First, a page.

185 F2d 369 Moore v. Central R Co of New Jersey
185 F.2d 369
CENTRAL R. CO. OF NEW JERSEY.
United States Court of Appeals, Second Circuit.
Argued November 2, 1950.
Decided November 21, 1950.
From October 30, 1939, to August 30, 1949, the defendant railroad was in reorganization proceedings — under § 77 of the Bankruptcy Act, 11 U.S.C.A. § 205, — pending in the District of New Jersey, and its properties were being operated by the reorganization Trustee. Plaintiff's complaint states that on August 9, 1949, plaintiff was engaged in the railroad's business, in interstate commerce, and that he was, as a brakeman, injured due to negligence in the movement of a locomotive. The complaint also states that the reorganization court, by an order of August 30, 1949, fixed October 1, 1949, as the date for the restoration of the properties to the defendant, and directed that the defendant pay, satisfy, and discharge all liabilities arising on or after October 30, 1939, from the operation by the Trustee of the defendant's property. The plaintiff began his suit on December 9, 1949. He did not join the Trustee as a party. The complaint, which contains nothing that shows diversity of citizenship, is set forth in a footnote.1
On defendant's motion, the district court entered judgment dismissing the complaint on the merits, "on the ground that it fails to state a claim upon which relief can be granted and that this Court does not have jurisdiction of the action * * *" Alfred T. Rowe, New York City, (Anthony Sansone, Mamaroneck, N. Y., of counsel), for appellant.
John J. McElhinny, New York City, for appellee.
Before L. HAND, Chief Judge, and SWAN and FRANK, Circuit Judges.
FRANK, Circuit Judge.
The complaint, although inartificially worded, shows that the plaintiff in his complaint intended to assert rights against the defendant under (1) the Federal Employers' Liability Act, 45 U.S.C.A. § 51 et seq., and (2) the order directing the defendant to assume unpaid liabilities incurred by the trustee.2 We think the complaint sufficiently states a claim under Federal Rules of Civil Procedure 8 (a), 28 U.S.C.A.,3 provided the court had jurisdiction.
Defendant argues that, taking the complaint as explicitly alleging reliance on F. E. L. A., nevertheless the court lacked jurisdiction. We do not agree. The question is not whether there was federal jurisdiction by virtue of the permissive federal jurisdiction clause of the F. E. L. A., 45 U.S.C.A. § 56; for the Trustee, not the defendant, did the alleged wrong, violative of the Act, of which defendant complains. The question is whether the court, under 28 U.S.C.A. § 1331 [formerly § 41 (1)], had jurisdiction of this action as one which "arises under the * * * laws * * * of the United States."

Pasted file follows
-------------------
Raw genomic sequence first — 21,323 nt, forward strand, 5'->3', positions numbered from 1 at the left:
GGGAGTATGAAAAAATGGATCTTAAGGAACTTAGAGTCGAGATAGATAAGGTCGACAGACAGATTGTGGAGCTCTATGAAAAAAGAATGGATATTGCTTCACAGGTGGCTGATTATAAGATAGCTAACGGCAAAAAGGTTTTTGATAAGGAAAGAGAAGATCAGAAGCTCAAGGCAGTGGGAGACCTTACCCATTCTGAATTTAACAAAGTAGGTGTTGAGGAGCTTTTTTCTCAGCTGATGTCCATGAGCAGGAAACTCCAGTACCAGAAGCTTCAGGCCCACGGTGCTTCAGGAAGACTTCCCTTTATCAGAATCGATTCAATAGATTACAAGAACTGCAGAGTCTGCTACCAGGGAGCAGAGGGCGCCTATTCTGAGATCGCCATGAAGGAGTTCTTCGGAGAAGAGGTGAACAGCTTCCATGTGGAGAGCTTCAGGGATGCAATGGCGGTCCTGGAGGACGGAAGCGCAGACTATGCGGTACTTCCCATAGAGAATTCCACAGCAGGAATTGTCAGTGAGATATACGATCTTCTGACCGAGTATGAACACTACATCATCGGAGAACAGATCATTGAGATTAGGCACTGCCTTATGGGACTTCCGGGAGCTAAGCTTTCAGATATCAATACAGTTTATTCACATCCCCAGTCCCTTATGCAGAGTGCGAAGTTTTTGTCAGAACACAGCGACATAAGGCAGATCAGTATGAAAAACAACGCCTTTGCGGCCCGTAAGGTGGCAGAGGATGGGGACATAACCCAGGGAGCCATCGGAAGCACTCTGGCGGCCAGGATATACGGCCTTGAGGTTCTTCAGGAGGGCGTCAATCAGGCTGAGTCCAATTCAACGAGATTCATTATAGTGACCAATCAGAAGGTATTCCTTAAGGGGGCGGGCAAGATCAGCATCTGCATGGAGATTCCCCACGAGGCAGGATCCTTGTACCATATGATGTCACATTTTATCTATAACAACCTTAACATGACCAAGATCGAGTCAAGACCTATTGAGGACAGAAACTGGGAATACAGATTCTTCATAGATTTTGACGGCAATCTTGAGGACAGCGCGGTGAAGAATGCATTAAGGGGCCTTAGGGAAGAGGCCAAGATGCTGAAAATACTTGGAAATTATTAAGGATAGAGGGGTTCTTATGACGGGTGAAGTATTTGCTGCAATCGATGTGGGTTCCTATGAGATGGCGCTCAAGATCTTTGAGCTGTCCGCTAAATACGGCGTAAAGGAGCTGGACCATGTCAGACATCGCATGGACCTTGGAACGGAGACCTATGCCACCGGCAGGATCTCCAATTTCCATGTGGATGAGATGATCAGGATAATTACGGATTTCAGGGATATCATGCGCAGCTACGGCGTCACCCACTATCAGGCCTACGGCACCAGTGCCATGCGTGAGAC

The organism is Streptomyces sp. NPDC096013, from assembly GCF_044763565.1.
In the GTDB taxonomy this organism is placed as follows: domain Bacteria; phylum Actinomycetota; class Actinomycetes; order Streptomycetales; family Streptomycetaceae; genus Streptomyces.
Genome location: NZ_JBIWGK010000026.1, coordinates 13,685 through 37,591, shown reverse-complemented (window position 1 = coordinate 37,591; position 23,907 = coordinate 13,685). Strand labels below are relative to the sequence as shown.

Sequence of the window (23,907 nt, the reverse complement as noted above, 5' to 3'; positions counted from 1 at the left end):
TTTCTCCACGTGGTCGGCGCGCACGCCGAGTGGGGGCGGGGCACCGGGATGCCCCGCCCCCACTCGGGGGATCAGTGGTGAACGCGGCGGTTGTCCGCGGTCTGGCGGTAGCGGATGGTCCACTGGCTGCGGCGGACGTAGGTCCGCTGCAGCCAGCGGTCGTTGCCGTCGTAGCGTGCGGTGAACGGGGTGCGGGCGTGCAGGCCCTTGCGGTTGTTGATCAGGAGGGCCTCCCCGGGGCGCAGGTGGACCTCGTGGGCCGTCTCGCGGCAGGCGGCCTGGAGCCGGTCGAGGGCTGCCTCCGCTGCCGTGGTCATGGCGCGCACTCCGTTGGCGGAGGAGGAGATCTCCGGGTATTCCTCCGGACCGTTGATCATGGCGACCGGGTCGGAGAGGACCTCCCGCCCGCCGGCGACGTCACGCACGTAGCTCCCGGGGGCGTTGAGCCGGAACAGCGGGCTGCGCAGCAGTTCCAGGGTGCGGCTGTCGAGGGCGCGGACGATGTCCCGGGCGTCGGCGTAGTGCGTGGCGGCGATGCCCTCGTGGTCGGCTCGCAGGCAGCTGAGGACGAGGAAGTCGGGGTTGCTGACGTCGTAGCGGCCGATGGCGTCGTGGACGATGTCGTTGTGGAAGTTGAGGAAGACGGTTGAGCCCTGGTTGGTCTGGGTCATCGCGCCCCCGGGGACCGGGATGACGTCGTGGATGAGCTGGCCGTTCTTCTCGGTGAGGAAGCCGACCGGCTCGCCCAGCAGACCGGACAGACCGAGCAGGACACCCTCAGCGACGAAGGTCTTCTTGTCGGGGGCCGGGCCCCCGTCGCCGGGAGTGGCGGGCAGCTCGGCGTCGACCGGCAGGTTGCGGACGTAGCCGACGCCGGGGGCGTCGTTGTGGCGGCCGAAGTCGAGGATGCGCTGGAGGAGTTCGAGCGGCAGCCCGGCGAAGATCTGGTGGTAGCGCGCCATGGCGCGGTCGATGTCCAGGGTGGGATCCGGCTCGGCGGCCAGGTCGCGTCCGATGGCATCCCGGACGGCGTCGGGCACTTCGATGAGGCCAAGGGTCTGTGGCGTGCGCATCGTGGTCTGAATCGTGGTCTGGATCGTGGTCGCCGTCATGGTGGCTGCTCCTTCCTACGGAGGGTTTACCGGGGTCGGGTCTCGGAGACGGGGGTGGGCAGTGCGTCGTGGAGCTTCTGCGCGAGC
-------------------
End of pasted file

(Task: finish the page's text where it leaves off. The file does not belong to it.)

It did not have jurisdiction under that clause simply because the defendant's assumption of liability grew out of an order of the federal court, in the reorganization proceedings, made pursuant to § 77 (f) of the Bankruptcy Act, 11 U.S.C.A. § 205 (f). Otherwise there would be federal jurisdiction of every kind of liability stemming from that order, regardless of the origin or character of the liability. The cases hold that § 1331 does not extend so far.4
The court, however, had jurisdiction because the plaintiff's complaint showed that his suit involved the enforcement and effect of a federal statute. Hopkins v. Walker, 244 U.S. 486, 37 S.Ct. 711, 61 L. Ed. 1270. This is not a case where the "most one can say is that a question of federal law is lurking in the background," but one where the right created by a "law of the United States" is distinctly in the foreground, "basic" to the maintenance of plaintiff's suit, not merely "collateral." Gully v. First National Bank, 299 U.S. 109, 112, 117, 118, 57 S.Ct. 96, 81 L.Ed. 70. See Moore, Commentary on the United States Judicial Code, 144-148 (1949).5
"Comes the plaintiff and for his Amended Complaint and cause of action against the defendant alleges:
"1. That at all the times hereinafter mentioned the defendant, the Central Railroad Company of New Jersey, was a corporation duly organized and existing under and by virtue of the laws of New Jersey, and at the time of the occurrence of plaintiff's accident, the defendant was undergoing reorganization under Section 77 of the Bankruptcy Act and the custody of the debtor's property and the administration of its affairs were carried on through a surviving trustee, the late Walter P. Gardner.
"2. That at all the times herein mentioned the late Walter P. Gardner was Trustee in bankruptcy of the property and estate of the debtor, the Central Railroad Company of New Jersey, by virtue of an order of the United States District Court of New Jersey.
"3. That at all the times hereinafter mentioned Walter P. Gardner as bankruptcy Trustee of the Central Railroad Company of New Jersey, was and now is a common carrier of passengers and freight for hire by railroad and engaged in interstate commerce between the various states of the United States.
"4. That at all the times herein mentioned, Walter P. Gardner then in his lifetime was Trustee of the debtor, the Central Railroad Company of New Jersey and was engaged in business within the jurisdiction of the United States Court for the Southern District of New York and the Central Railroad Company of New Jersey now is engaged in business within the United States District Court for the Southern District of New York.